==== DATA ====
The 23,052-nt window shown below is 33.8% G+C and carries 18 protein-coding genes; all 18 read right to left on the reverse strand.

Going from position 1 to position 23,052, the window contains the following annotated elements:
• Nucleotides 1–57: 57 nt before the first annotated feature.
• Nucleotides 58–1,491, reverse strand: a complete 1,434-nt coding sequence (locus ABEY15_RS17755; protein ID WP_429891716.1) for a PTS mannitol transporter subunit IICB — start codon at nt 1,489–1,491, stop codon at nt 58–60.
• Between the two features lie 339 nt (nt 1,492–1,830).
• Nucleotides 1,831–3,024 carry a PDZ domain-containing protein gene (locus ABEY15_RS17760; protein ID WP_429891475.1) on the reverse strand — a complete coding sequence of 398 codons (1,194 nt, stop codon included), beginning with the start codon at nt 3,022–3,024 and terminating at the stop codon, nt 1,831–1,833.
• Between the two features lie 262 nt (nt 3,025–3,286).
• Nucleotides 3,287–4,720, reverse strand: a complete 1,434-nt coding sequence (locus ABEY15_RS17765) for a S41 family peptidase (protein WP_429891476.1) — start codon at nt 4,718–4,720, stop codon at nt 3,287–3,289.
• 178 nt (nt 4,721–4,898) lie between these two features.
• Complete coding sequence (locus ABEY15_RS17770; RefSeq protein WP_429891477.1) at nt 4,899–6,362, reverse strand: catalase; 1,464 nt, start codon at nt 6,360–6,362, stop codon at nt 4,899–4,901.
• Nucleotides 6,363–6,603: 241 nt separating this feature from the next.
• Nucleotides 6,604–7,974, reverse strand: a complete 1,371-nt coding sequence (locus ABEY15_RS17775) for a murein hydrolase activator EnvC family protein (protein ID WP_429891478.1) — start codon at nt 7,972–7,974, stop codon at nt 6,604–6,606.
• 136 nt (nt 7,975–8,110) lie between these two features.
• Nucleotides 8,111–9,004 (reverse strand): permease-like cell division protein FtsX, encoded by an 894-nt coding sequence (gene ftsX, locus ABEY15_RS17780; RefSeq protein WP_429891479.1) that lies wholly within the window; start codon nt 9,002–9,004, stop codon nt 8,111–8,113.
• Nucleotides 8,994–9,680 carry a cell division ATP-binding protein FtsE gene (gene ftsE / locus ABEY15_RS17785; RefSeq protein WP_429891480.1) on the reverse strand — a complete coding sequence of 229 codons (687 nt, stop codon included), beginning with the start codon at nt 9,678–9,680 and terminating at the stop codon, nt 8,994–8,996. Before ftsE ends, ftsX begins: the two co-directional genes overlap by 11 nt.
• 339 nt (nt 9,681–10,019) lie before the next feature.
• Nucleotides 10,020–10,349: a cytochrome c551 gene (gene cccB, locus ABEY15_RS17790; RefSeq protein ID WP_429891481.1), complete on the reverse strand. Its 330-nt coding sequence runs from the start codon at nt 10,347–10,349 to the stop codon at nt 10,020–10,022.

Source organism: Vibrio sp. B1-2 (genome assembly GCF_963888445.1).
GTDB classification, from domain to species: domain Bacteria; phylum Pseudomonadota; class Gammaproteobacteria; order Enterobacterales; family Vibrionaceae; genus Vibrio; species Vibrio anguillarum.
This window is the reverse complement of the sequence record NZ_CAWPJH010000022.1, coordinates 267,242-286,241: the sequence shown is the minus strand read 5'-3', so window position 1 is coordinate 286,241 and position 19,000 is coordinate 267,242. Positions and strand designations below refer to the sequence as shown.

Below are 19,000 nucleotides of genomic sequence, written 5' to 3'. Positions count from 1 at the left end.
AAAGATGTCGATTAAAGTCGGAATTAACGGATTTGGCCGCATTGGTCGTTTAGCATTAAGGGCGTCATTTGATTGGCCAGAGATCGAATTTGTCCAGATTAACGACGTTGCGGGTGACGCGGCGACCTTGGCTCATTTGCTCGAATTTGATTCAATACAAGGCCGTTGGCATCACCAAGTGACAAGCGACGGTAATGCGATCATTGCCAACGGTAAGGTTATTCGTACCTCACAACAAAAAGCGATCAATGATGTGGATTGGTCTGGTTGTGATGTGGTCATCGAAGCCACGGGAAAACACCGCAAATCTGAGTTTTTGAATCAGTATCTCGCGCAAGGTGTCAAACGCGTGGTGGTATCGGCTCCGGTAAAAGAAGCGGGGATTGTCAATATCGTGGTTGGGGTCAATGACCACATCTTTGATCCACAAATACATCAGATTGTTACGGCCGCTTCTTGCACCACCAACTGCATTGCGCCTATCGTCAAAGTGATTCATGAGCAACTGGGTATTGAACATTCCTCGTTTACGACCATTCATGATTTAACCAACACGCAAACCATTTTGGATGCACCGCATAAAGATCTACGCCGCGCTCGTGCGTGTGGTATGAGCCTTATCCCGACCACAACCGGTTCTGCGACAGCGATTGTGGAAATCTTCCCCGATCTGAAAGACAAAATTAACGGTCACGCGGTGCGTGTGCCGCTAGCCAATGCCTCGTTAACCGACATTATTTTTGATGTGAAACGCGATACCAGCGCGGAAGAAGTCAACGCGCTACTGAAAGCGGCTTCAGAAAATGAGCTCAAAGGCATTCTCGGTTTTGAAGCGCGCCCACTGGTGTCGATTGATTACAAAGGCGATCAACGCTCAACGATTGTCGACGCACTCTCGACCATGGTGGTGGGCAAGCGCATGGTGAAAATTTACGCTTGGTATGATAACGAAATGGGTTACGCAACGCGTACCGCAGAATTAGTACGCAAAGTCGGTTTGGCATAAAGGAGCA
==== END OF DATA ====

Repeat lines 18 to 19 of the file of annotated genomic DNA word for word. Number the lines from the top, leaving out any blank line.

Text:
Source organism: Vibrio sp. B1-2 (genome assembly GCF_963888445.1).
GTDB classification, from domain to species: domain Bacteria; phylum Pseudomonadota; class Gammaproteobacteria; order Enterobacterales; family Vibrionaceae; genus Vibrio; species Vibrio anguillarum.